Severe Weather 101
Types of Winter Weather
A winter storm is a combination of heavy snow, blowing snow and/or dangerous wind chills. A winter storm is life-threatening.
Blizzards are dangerous winter storms that are a combination of blowing snow and wind resulting in very low visibilities. While heavy snowfalls and severe cold often accompany blizzards, they are not required. Sometimes strong winds pick up snow that has already fallen, creating a ground blizzard.
An ice storm is a storm which results in the accumulation of at least .25” of ice on exposed surfaces. They create hazardous driving and walking conditions. Tree branches and powerlines can easily snap under the weight of the ice.
Lake effect storms are not low pressure system storms. As a cold, dry air mass moves over the Great Lakes regions, the air picks up lots of moisture from the Great Lakes. This air, now full of water, dumps the water as snow in areas generally to the south and east of the lakes.
Snow squalls are brief, intense snow showers accompanied by strong, gusty winds. Accumulation may be significant. Snow squalls are best known in the Great Lakes region.
Types of Winter Precipitation
Most precipitation that forms in wintertime clouds starts out as snow because the top layer of the storm is usually cold enough to create snowflakes. Snowflakes are just collections of ice crystals that cling to each other as they fall toward the ground. Precipitation continues to fall as snow when the temperature remains at or below 0 degrees Celsius from the cloud base to the ground.
- Snow Flurries. Light snow falling for short durations. No accumulation or light dusting is all that is expected.
- Snow Showers. Snow falling at varying intensities for brief periods of time. Some accumulation is possible.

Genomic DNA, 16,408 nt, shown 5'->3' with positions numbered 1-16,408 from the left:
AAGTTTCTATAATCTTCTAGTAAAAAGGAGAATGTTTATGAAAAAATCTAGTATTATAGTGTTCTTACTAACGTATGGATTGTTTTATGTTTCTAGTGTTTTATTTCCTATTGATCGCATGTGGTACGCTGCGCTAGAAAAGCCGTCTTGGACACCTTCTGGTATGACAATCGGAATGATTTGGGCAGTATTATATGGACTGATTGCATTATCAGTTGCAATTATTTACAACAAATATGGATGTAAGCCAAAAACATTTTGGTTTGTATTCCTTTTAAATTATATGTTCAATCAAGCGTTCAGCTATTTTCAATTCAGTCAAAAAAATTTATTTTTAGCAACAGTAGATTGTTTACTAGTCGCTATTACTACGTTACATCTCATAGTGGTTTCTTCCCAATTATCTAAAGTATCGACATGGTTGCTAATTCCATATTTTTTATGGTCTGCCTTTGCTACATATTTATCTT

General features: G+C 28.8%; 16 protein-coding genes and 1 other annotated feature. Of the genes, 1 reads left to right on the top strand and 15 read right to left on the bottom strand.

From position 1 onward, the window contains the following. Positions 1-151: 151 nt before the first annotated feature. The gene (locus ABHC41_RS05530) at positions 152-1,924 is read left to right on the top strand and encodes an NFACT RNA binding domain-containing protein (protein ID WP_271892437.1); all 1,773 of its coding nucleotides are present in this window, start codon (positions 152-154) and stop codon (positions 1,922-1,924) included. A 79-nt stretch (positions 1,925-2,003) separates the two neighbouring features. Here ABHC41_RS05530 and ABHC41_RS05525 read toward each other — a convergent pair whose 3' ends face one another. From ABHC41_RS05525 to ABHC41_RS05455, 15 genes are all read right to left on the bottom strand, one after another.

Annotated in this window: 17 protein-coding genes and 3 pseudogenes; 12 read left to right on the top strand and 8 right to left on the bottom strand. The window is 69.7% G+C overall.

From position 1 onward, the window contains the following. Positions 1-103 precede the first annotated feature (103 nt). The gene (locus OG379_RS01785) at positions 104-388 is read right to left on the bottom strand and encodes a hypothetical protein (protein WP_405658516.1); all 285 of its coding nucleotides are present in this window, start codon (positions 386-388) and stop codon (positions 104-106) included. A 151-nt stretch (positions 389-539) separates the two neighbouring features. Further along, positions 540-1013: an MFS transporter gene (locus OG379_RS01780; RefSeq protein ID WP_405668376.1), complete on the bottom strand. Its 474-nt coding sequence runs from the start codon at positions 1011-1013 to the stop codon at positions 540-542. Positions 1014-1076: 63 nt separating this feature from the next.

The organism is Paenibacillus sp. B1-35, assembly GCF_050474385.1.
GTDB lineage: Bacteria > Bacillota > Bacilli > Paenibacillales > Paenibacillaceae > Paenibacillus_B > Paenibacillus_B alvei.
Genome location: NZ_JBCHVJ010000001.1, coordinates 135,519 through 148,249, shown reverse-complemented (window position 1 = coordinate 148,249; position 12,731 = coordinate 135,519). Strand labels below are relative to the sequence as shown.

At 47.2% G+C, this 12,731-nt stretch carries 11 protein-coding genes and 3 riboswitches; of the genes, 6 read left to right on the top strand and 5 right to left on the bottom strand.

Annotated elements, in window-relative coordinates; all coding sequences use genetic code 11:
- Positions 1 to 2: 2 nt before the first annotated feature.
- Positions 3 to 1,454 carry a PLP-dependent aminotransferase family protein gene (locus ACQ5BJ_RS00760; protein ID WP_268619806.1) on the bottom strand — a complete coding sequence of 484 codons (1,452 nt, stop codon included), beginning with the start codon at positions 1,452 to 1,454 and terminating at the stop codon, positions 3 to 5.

- Snow Squalls. Brief, intense snow showers accompanied by strong, gusty winds. Accumulation may be significant. Snow squalls are best known in the Great Lakes Region.
- Blowing Snow. Wind-driven snow that reduces visibility and causes significant drifting. Blowing snow may be snow that is falling and/or loose snow on the ground picked up by the wind.
- Blizzards. Winds over 35mph with snow and blowing snow, reducing visibility to 1/4 mile or less for at least 3 hours.
Sleet occurs when snowflakes only partially melt when they fall through a shallow layer of warm air. These slushy drops refreeze as they next fall through a deep layer of freezing air above the surface, and eventually reach the ground as frozen rain drops that bounce on impact.
Freezing rain occurs when snowflakes descend into a warmer layer of air and melt completely. When these liquid water drops fall through another thin layer of freezing air just above the surface, they don't have enough time to refreeze before reaching the ground. Because they are “supercooled,” they instantly refreeze upon contact with anything that that is at or below 0 degrees C, creating a glaze of ice on the ground, trees, power lines, or other objects. A significant accumulation of freezing rain lasting several hours or more is called an ice storm.
What we do: The NWS's dual-polarized radars sends both horizontally and vertically polarized electromagnetic waves. As these perpendicular fields bounce off an object and are received back at the radar, a computer program separately processes information about the horizontal and vertical dimension of the particles. This cross-section now gives forecasters a measure of the size and shape of the object. With this information, forecasters can clearly identify rain, hail, snow, ice pellets and even bugs. If they know what type of precipitation is falling, they will make more accurate estimates of how much to expect.
NSSL was a leader and major contributor to the scientific and engineering development of dual-polarized weather radar and now installed on the NOAA NWS weather radars. Dual-polarization radar can clearly identify rain, hail, snow, or ice pellets inside the clouds.